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Compassion Important in Caring for Children with Mental Illness

December 7, 2010 Angela McClanahan

It's no secret that raising children requires patience, particularly children with mental illness. Patience can be the difference between moving forward from conflict and escalating into a full meltdown. I have, however, discovered a quality even more important to raising a child with a psychiatric condition--compassion.

What is a Compassionate Parent?

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Merriam-Webster defines "compassion" as a "sympathetic consciousness of others' distress together with a desire to alleviate it." In simplest terms, a compassionate parent is aware of the child's condition, is concerned and supportive, and wants to make it better. Doesn't that describe us?

Yes, to a point. I'd like to take it a step further and suggest compassion is an empathic consciousness.

I haven't always been a pillar of motherhood. I'm still not. In the beginning, however, I was as far from perfect as they come. I was new to this mom business. I was trying to reclaim myself from an abusive relationship. And I was still deep in my own depression.

Children and Their Behavior

The thing about children--the 5-and-under group, especially--is they never say, "I'm depressed" or "I'm anxious" or "I have anger management issues". They simply behave in ways we, as parents, have been taught our children ought not behave--if we are doing our job as parents. Our first naive reactions involve showing our disapproval of, and even punishing our children for, their behavior. As most of us quickly learn, this tactic makes a bad situation worse.

Gaining Insight and Understanding into My Child's Behavior

I had little sympathy for Bob early on. I defended him to anyone who dared question his behavior within earshot, claiming he was tired, bored, overly stimulated, his shoes were too tight. Inwardly, however, I wanted to shake him until his teeth rattled and ask "why are you acting like this? What is wrong with you?"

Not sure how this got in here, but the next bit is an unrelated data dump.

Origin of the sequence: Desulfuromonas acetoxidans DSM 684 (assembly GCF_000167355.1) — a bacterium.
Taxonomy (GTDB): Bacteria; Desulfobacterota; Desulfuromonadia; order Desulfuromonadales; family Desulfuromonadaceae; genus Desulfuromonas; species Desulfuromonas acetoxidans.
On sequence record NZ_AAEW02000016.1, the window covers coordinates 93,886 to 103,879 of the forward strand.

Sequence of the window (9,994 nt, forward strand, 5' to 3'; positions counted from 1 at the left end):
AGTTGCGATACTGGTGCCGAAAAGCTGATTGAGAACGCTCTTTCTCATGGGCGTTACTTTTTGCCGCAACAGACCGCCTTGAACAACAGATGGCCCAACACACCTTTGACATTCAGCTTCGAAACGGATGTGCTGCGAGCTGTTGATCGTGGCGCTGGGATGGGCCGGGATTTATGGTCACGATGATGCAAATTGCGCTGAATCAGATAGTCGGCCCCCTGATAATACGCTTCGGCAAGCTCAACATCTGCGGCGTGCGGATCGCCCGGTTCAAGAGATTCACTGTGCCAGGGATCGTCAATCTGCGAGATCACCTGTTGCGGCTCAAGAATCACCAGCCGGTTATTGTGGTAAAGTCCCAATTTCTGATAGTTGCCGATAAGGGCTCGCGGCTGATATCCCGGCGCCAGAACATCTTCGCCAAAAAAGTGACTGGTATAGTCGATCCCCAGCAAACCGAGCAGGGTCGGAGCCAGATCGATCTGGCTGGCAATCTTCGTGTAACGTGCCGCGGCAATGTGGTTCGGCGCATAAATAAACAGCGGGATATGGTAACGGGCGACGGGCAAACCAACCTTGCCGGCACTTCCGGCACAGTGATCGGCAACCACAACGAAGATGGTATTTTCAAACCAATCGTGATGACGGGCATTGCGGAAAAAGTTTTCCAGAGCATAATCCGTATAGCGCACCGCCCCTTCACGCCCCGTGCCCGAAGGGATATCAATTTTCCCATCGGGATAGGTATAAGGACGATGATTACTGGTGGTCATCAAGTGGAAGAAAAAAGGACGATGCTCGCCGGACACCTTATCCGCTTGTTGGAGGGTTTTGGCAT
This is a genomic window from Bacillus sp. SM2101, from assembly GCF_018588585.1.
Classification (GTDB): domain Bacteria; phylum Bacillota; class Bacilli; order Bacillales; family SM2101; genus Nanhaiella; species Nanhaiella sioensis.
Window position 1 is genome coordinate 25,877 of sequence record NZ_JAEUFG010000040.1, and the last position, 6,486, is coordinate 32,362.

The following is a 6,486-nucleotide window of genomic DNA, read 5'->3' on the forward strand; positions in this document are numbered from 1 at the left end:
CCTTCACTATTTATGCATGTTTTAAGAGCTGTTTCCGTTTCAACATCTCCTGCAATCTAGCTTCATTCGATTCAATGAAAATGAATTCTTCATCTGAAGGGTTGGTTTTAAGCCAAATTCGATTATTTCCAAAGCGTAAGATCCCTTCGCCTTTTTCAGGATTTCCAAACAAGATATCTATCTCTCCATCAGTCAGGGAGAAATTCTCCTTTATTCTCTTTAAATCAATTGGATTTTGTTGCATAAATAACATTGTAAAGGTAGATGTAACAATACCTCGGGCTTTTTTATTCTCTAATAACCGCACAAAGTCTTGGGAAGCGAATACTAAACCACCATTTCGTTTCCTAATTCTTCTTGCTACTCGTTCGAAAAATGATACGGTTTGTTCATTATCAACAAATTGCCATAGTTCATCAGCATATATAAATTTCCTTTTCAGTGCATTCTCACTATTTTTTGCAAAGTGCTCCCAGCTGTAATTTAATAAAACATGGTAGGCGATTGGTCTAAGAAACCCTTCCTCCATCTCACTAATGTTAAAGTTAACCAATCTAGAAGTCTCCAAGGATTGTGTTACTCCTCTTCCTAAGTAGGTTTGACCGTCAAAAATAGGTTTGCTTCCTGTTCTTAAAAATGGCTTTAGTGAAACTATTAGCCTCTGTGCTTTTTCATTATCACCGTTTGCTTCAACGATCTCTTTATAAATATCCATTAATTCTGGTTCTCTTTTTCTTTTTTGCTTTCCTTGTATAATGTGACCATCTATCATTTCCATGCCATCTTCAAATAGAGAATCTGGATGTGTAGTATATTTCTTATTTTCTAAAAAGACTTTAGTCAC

As my own life began to drift into calmer waters, so Bob's situation began to shift. His behavior worsened in many ways, but I was starting to make sense of why. I didn't have a clue how to stop it, but I was beginning to understand what made him the way he was. I developed sympathy for Bob and his condition.

Empathizing With My Child Made Me A Better Parent

It wasn't until the last year, when I started to see myself in Bob. I saw the similarities between our behaviors and began to develop a true understanding of what Being Bob was like. I empathized--understood and shared his feelings, experiences and emotions. Only then do I think I was truly able to respond to him in ways that served him (and me) best.

compassion11Because I understand he is sensitive to things most kids aren't, I can give him a reassuring hug rather than chastise him for worrying about something "silly." When he is grumpy and surly at the end of a day, I can remind him to take a breather, instead of waiting for him to get into trouble. I no longer wonder why he does the things he does--because in most cases, I already know.

I don't presume I'm Mother of the Year by any stretch. I make mistakes. There are days when I'm short on empathy, sympathy, even basic human kindness. I don't always say the right words or do the right things. But I think I'm doing better than before I developed consciousness of his distress together with a desire to alleviate it--compassion. Empathy allows me to respond to him in a way I believe would have been most helpful for me at his age.

Parenting is a learning experience. Developing an understanding of what our children are experiencing is invaluable in helping them to understand, themselves.

APA Reference
McClanahan, A. (2010, December 7). Compassion Important in Caring for Children with Mental Illness, HealthyPlace. Retrieved on 2021, April 11 from https://www.healthyplace.com/blogs/parentingchildwithmentalillness/2010/12/compassion-tantamount-to-caring-for-children-with-mental-illness



Author: Angela McClanahan

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